24 May 1999 Gains in accuracy from averaging ratings of abnormality
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Abstract
Six radiologists used continuous scales to rate 529 chest-film cases for likelihood of five separate types of abnormalities (interstitial disease, nodules, pneumothorax, alveolar infiltrates and rib fractures) in each of six replicated readings, yielding 36 separate ratings of each case for the five abnormalities. Analyses for each type of abnormality estimated the relative gains in accuracy (area below the ROC curve) obtained by averaging the case-ratings across: (1) six independent replications by each reader (30% gain), (2) six different readers within each replication (39% gain) or (3) all 36 readings (58% gain). Although accuracy differed among both readers and abnormalities, ROC curves for the median ratings showed similar relative gains in accuracy. From a latent-variable model for these gains, we estimate that about 51% of a reader's total decision variance consisted of random (within-reader) errors that were uncorrelated between replications, another 14% came from that reader's consistent (but idiosyncratic) responses to different cases, and only about 35% could be attributed to systematic variations among the sampled cases that were consistent across different readers.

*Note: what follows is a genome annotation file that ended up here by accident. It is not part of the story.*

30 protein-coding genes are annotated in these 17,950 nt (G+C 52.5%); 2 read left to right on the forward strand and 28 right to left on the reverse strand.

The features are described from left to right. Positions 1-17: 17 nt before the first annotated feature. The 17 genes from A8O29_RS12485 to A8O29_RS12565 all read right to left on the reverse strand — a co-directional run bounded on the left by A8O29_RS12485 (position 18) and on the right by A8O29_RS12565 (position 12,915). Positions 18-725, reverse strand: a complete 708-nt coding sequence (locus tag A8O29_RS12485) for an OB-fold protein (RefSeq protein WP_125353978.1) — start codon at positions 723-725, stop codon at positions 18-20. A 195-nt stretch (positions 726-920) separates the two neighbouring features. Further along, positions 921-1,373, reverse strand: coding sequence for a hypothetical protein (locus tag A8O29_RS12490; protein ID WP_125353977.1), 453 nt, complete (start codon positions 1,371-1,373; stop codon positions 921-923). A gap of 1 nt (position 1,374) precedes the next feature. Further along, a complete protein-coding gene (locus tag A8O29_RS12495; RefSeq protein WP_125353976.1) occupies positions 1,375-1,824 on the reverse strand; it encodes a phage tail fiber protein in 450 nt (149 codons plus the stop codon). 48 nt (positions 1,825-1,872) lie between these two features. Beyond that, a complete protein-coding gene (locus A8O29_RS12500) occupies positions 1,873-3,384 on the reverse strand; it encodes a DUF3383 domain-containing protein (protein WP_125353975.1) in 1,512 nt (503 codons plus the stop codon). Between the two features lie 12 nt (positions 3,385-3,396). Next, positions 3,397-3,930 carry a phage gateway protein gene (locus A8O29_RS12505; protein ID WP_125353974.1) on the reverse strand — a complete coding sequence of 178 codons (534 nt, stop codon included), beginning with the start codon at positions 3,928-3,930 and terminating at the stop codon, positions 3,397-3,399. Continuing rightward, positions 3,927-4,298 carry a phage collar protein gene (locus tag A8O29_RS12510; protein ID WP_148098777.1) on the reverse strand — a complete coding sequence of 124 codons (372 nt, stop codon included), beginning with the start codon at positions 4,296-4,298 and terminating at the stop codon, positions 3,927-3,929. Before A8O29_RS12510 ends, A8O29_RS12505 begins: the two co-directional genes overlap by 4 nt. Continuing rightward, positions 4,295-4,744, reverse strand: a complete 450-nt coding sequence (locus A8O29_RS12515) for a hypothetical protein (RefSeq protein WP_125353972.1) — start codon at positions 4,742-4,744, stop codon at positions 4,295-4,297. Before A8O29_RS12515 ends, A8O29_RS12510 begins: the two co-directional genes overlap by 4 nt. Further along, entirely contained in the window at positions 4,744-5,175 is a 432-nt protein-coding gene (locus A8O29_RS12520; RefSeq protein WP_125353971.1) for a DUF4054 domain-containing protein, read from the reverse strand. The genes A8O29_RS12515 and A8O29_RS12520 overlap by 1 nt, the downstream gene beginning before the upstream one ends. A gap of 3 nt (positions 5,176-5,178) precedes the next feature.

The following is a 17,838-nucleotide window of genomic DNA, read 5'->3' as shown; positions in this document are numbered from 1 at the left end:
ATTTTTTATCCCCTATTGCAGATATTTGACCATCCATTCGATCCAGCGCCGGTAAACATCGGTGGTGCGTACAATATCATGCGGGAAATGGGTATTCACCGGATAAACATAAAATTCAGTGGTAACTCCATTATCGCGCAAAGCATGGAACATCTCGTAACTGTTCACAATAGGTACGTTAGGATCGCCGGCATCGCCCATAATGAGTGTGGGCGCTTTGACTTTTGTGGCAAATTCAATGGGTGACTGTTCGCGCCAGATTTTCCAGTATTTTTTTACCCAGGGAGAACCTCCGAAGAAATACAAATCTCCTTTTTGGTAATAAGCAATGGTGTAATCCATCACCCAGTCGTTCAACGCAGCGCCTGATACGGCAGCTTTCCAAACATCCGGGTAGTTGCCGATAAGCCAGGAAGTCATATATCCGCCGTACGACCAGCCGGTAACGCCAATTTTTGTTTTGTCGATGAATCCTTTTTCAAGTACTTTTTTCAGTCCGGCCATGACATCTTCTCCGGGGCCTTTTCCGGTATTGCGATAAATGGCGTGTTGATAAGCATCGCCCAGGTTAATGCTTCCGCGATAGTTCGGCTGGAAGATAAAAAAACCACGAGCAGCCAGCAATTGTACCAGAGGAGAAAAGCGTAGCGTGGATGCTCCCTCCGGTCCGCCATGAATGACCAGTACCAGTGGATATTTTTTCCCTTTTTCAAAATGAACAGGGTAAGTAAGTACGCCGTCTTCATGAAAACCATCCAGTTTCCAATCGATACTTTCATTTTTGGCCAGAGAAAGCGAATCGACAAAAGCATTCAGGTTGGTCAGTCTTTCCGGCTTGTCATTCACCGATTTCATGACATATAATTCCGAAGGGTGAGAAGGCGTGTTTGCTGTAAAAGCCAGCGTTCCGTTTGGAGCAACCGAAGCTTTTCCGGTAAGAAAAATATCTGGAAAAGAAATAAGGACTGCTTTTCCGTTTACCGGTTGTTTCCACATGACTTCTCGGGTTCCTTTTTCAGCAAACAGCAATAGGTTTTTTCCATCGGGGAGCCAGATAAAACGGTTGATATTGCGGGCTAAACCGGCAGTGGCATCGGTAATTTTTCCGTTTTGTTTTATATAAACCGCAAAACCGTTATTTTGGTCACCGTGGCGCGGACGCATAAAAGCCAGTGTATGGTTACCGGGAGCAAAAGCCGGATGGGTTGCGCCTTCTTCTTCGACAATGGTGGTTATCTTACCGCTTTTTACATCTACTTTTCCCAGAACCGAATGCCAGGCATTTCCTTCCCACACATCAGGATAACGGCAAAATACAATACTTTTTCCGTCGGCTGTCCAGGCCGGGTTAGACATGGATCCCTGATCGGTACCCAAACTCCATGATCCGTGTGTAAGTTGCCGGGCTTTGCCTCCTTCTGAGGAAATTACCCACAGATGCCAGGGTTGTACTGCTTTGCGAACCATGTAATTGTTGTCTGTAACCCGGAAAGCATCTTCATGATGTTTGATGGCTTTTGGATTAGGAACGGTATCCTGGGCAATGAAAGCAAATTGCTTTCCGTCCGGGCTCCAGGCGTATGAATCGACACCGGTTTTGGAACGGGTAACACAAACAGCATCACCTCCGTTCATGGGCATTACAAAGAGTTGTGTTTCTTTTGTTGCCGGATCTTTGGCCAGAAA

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Richard G. Swensson, Richard G. Swensson, Jill L. King, Jill L. King, David Gur, David Gur, Walter F. Good, Walter F. Good, } "Gains in accuracy from averaging ratings of abnormality", Proc. SPIE 3663, Medical Imaging 1999: Image Perception and Performance, (24 May 1999); doi: 10.1117/12.349630; https://doi.org/10.1117/12.349630
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